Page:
Partners of Sex Addicts: Crisis 101
Written by: Ingela Edwards, MS, LPC-Intern, National Certified Counselor, McKinney, TX.
Supervised by: Debra Dian Larsen, MS, LPC-S
If you have recently discovered that you are a partner of a sex addict, then you have just stepped onto an emotional roller coaster. The ups and downs will be fluctuating wildly in the early stages of finding out that your spouse has been acting out sexually behind your back. At this time, the turn to a smoother ride is nowhere in sight. This is not a sprint type of recovery. There is no magic pill or potion that will provide a quick fix- healing from your partner’s addiction is a marathon. It will take time to get off the emotional roller coaster. As a partner of a sex addict, you will have your own healing to do. You have been deceived and manipulated for a long time. You are probably experiencing a lot of anger, fear and pain at this time.
So now that you know, what do you do? First of all, know and chant the 3 C’s until it registers in your mind. The 3 C’s stand for: Cause, Control and Cure. The 3 C’s refer to these facts: You did not cause this addiction, you cannot control the addiction and you cannot cure it. There is nothing you can do to “make” your spouse do anything. Recovery is an inside job. You can tiptoe, walk on eggshells and try to make everything stress free in an attempt to prevent him from acting out; you will fail. You can disregard your own emotional needs, focus all on his needs and give him lots of love and attention; you will fail. It does not matter what you attempt. You will fail unless HE chooses to make a change for himself.
Also know that this addiction most likely entered his life long before he met you. You will probably find out that the addiction started during the adolescent years. So, you are not the cause of his addiction. You can’t control it, no matter how hard you try. Trying to control this addiction will only put you on the insanity roller coaster where you will end up exhausted and empty. You can’t cure anyone of their addiction. No matter if you sneak recovery books onto his nightstand, find a therapist for him and closely monitor him. IF he doesn’t want to overcome this addiction, he will not. Focus on healing yourself instead-regardless of what he will or will not do.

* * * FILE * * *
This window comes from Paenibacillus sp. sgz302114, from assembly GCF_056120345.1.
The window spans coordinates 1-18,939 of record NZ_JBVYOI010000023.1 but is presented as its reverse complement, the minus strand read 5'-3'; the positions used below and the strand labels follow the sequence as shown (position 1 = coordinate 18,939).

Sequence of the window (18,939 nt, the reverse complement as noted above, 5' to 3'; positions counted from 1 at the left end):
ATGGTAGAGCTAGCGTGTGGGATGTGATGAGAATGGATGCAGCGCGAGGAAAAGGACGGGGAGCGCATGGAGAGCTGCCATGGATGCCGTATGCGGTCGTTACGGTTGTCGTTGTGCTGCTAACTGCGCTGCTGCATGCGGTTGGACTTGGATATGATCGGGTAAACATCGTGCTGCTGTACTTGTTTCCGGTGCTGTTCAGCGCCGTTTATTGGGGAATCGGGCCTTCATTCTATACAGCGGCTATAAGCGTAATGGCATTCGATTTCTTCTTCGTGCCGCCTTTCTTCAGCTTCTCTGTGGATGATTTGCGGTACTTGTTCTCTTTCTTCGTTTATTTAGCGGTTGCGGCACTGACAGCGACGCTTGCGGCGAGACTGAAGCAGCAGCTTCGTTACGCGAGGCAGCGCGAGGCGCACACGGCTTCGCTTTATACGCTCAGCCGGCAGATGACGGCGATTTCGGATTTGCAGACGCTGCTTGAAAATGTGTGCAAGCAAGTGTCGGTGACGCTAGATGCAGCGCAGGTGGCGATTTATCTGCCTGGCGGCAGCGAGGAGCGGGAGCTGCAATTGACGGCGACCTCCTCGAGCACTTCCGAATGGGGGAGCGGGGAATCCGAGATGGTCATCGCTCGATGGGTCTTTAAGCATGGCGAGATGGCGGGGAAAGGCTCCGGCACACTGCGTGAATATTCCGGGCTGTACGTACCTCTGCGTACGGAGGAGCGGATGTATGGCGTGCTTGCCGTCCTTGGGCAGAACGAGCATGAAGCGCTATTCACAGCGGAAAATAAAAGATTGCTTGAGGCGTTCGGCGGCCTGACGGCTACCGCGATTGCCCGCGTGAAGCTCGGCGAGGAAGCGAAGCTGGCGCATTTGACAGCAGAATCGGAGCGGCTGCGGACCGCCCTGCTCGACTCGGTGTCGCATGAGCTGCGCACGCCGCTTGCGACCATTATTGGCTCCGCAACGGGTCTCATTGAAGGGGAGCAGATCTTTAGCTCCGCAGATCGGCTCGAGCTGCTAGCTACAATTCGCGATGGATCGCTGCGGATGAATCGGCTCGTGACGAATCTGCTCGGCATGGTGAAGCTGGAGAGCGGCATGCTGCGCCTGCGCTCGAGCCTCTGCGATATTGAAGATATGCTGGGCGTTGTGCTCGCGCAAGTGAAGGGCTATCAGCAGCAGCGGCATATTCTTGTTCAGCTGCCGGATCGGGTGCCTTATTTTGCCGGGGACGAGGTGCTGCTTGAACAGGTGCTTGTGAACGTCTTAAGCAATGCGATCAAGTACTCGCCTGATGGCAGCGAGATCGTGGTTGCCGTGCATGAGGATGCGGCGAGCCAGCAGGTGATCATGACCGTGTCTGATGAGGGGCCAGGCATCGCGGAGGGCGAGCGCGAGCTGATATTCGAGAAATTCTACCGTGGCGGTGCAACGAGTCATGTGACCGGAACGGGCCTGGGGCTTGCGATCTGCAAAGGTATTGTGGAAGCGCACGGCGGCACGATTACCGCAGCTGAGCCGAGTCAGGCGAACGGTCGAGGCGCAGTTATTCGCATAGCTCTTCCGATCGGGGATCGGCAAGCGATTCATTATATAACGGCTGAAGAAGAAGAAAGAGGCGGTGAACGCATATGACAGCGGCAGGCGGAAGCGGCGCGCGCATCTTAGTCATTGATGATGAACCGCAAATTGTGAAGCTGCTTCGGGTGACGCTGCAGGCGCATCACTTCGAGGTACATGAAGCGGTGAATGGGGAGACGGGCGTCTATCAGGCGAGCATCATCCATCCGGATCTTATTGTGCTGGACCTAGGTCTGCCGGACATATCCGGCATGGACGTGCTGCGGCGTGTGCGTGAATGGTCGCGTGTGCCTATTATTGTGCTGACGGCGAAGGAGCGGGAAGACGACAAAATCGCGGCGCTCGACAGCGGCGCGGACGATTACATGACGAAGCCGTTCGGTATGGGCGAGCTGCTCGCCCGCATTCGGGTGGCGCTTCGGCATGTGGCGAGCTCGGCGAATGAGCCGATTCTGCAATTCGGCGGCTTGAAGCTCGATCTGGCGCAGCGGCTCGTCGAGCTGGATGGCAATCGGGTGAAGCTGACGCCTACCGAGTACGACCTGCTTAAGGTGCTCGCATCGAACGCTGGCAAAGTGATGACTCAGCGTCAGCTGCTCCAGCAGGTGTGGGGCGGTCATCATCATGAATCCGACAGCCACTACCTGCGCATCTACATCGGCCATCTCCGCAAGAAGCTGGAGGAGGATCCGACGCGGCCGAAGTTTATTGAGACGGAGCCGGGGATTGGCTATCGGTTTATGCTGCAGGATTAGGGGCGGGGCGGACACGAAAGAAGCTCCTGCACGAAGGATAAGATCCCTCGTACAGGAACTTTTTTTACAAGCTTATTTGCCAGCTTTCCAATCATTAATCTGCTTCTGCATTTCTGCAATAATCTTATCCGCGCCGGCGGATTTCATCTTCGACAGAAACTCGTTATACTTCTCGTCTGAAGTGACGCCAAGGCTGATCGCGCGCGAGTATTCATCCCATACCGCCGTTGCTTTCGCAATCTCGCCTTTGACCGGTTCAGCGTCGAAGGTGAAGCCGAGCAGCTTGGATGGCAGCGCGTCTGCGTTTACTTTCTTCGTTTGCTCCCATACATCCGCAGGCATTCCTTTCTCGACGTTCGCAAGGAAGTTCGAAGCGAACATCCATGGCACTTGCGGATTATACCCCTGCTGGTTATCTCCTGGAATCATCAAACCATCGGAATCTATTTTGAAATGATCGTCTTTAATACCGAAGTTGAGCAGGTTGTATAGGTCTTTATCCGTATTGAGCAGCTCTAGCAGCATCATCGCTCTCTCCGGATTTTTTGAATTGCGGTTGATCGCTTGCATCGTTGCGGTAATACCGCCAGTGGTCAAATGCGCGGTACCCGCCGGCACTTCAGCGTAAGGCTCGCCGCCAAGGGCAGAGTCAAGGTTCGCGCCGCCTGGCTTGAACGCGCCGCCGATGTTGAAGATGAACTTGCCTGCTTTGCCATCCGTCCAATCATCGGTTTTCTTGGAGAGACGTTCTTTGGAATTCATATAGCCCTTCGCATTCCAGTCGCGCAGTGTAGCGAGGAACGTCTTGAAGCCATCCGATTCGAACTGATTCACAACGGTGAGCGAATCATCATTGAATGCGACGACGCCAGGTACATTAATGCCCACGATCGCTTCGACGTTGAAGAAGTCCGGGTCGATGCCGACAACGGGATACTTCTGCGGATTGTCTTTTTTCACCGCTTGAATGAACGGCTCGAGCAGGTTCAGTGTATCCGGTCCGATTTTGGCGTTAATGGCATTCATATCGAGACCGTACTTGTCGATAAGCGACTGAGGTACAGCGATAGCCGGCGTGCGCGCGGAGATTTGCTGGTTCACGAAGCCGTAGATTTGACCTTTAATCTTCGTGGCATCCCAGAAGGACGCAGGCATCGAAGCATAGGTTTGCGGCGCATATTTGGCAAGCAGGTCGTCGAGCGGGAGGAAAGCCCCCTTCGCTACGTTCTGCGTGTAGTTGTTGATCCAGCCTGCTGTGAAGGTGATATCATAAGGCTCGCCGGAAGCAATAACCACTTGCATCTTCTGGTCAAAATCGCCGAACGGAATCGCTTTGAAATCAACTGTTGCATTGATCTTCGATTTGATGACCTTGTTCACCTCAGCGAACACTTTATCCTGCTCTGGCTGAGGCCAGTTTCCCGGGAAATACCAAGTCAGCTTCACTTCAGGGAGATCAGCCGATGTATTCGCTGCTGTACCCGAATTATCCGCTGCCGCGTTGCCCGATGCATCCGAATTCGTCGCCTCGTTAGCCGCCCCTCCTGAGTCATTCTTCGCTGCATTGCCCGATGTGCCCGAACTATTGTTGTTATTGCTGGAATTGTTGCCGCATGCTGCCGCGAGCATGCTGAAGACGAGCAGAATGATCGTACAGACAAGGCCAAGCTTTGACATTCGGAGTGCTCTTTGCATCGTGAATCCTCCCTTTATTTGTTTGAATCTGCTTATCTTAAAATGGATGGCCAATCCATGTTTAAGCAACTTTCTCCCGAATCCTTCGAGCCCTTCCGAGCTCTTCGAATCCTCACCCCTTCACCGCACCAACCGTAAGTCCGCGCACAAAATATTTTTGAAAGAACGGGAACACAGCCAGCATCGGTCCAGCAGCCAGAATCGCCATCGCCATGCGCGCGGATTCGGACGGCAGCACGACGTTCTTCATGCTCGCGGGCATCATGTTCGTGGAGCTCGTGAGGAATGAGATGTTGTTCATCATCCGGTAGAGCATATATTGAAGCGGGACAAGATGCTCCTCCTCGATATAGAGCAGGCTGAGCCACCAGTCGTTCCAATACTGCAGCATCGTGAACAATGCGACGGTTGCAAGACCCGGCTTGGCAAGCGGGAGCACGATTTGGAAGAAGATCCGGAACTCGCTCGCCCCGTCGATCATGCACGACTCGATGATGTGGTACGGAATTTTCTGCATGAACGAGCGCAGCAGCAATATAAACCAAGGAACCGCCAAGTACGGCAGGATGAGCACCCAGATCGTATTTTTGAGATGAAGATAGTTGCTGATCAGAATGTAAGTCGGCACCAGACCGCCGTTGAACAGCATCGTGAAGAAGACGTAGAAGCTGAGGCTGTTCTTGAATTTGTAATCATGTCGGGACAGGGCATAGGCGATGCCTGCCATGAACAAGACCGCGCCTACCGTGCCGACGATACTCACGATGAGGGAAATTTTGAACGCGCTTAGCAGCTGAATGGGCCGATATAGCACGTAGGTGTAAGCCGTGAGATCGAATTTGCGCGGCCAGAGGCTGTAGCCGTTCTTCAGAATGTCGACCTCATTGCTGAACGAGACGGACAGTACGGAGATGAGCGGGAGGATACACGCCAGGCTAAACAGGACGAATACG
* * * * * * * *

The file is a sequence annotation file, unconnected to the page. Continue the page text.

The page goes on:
At this early time of just finding out, many partners report feeling out of control. They have the urgency to find ALL the answers and wanting to find out everything that her spouse has been doing. Once again, be patient and as gentle as you can be on yourself. Stop, wait and take the time to process what you are experiencing. You deserve to give yourself some time to think. Some partners have to know every single detail relating to the acting out behaviors. Some partners do not want to know anything else.
What is right for you? What are the benefits for you in finding out every detail? What are the negatives? I strongly caution clients in asking for too much information because this can lead to additional pain and future triggers for you. I don’t advocate for keeping you in the dark. You have been in the dark for a long time. I only suggest that you process and think about how much information you need, what are you going to with that information and are you ready to hear the answers to the questions that you ask?
The best thing you can do during these tumultuous times is to take care of yourself. Seek out support, journal, rest, try different recovery tools and you may want to seek professional help in starting your own healing journey.
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Ingela Edwards, LPC, NCC, SRT, CCPS is an individual and marriage therapist